|Moor Xu on 2013 Pi Day|
|peterthedestroyer on 2013 Pi Day|
|Against the “R… on Contest Math|
|The Ram on Putnam vs USAMO|
|pi on Analysis of the 24 Game|
- 48,064 hits
We confront problems all the time in our lives, and success in life is largely determined by how we confront and resolve these problems. Thus, it’s important to know how to approach problem solving.That’s a big issue that I don’t feel capable of tackling, so let’s consider a more specialized question: How does someone approach solving a mathematical problem? From answers to this question, we can hopefully extrapolate about the real world.
The most important skill in mathematical problem solving isn’t knowledge of theorems and facts; instead, it’s more important to have the right mindset for approaching a problem. Here’s some general advice:
Before beginning to approach a mathematical problem, the best problem solvers are psychologically prepared. They are confident in their own ability to solve problems, and they are not worried about failure. In the meantime, they are willing to try new and creative attacks. They are persistent and never give up, and they are also courageous — willing to try any technique that might seem to succeed.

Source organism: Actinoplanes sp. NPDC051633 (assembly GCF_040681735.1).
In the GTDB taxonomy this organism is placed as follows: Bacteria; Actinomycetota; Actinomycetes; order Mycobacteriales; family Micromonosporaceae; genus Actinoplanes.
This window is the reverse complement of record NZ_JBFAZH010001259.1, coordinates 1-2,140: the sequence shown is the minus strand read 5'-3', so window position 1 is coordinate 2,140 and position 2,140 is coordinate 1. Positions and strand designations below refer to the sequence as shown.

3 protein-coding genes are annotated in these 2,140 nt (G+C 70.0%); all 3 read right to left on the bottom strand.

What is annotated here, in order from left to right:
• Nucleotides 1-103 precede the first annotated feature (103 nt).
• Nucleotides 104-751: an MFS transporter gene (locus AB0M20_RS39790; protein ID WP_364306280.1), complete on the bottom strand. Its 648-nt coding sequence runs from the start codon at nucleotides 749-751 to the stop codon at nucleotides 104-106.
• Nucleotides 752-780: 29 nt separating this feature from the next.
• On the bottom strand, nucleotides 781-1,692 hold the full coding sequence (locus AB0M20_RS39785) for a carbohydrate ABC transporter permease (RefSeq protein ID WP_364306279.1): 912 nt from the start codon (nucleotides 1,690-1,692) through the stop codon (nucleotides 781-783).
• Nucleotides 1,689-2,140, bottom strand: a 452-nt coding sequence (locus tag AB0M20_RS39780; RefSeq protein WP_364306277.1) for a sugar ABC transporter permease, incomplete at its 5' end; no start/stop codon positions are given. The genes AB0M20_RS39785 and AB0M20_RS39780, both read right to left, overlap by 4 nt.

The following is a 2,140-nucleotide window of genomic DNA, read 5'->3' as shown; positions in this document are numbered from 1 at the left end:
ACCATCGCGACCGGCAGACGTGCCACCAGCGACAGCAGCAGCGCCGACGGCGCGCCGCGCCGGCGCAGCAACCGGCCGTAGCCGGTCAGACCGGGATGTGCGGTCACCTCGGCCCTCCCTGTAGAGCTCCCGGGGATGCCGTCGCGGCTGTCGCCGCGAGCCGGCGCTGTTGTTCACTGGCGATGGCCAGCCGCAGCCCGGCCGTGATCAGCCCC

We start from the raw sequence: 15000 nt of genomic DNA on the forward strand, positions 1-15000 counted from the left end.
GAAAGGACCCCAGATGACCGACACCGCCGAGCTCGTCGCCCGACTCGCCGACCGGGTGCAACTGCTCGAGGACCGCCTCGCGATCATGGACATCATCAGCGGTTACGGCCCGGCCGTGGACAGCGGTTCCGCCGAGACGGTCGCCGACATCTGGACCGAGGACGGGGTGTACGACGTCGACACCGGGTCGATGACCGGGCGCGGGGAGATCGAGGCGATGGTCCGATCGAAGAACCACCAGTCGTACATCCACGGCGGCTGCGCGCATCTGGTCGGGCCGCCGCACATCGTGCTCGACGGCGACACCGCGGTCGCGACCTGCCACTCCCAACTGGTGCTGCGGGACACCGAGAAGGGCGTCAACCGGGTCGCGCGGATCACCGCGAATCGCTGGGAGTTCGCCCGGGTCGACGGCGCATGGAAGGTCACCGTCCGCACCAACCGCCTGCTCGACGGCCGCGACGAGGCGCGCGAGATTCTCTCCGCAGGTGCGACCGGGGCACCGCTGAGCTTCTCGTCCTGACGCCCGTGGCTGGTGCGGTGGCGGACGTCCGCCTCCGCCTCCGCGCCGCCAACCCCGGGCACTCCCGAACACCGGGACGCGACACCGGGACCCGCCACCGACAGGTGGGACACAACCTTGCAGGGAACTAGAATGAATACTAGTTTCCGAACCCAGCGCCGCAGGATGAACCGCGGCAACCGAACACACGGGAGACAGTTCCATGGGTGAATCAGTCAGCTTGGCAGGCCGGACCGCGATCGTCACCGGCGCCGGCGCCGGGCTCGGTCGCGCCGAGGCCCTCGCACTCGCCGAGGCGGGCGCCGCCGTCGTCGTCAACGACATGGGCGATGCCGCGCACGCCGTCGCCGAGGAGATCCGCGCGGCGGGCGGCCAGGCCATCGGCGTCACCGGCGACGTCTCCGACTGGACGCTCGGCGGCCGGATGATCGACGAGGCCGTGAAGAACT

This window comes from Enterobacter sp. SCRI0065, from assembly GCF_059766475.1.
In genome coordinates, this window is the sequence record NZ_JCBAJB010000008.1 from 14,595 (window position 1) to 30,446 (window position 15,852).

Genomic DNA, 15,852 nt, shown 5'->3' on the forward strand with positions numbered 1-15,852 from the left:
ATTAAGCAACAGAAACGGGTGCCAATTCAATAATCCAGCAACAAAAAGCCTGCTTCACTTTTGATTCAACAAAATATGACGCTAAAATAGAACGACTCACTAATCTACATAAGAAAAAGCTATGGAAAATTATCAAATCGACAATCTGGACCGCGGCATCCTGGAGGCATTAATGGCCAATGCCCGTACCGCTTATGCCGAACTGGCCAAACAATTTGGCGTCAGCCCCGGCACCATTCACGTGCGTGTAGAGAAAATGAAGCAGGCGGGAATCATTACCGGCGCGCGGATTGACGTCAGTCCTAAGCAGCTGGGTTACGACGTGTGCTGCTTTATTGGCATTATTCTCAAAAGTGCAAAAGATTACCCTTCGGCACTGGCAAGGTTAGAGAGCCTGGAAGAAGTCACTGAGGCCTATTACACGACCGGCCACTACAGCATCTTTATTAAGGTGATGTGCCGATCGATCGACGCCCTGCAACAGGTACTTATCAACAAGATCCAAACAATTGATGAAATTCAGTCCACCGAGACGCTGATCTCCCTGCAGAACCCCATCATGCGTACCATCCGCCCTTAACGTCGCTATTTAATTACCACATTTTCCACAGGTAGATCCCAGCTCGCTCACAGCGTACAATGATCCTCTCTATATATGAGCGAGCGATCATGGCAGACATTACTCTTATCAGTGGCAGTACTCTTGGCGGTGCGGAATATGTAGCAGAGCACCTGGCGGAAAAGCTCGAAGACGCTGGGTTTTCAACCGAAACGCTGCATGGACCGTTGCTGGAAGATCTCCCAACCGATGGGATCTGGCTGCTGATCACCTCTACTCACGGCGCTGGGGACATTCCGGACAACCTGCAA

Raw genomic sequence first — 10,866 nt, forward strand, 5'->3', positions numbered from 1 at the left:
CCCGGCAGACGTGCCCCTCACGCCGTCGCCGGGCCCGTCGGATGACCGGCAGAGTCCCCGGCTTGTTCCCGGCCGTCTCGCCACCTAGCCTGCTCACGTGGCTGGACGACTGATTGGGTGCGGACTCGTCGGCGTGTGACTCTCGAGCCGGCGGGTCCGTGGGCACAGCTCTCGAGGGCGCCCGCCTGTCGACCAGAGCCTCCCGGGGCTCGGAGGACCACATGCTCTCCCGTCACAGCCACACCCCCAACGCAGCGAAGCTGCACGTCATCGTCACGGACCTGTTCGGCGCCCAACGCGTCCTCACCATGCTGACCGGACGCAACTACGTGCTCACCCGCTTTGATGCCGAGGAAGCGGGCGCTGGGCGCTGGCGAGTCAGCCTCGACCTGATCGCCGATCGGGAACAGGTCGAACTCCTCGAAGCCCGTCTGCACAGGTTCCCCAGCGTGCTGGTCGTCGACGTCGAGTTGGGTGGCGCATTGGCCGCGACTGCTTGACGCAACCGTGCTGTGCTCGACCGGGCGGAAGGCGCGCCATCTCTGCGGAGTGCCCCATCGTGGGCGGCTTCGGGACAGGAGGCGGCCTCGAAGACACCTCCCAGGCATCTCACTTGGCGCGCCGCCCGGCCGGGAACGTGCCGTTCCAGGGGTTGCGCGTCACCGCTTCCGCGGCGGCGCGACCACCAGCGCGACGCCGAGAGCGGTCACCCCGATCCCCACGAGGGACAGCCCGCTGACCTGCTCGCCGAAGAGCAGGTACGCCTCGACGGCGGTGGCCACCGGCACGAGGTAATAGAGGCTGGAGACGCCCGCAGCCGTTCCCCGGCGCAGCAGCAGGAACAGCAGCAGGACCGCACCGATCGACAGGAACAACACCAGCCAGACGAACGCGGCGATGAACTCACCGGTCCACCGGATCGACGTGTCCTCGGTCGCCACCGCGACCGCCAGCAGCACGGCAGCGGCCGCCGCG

When confronted with a problem, first try to understand it. There are a number of typical strategies for doing this:
Then, try to find a solution.
Once you’ve solved the problem, check your answer.
These problem solving heuristics do not consider any particular formula, theorem, or method; they apply to every problem. By being independent of specific techniques, they transcend such techniques and become universal; some of these heuristics (“Be brave and try it”, for example) could also apply to the real world.
For more information on problem solving heuristics, see George Pölya’s classic book How to Solve It. I leave you with a quotation from his book:
A great discovery solves a great problem but there is a grain of discovery in the solution of any problem. Your problem may be modest; but if it challenges your curiosity and brings into play your inventive faculties, and if you solve it by your own means, you may experience the tension and enjoy the triumph of discovery.
— George Pölya, How to Solve It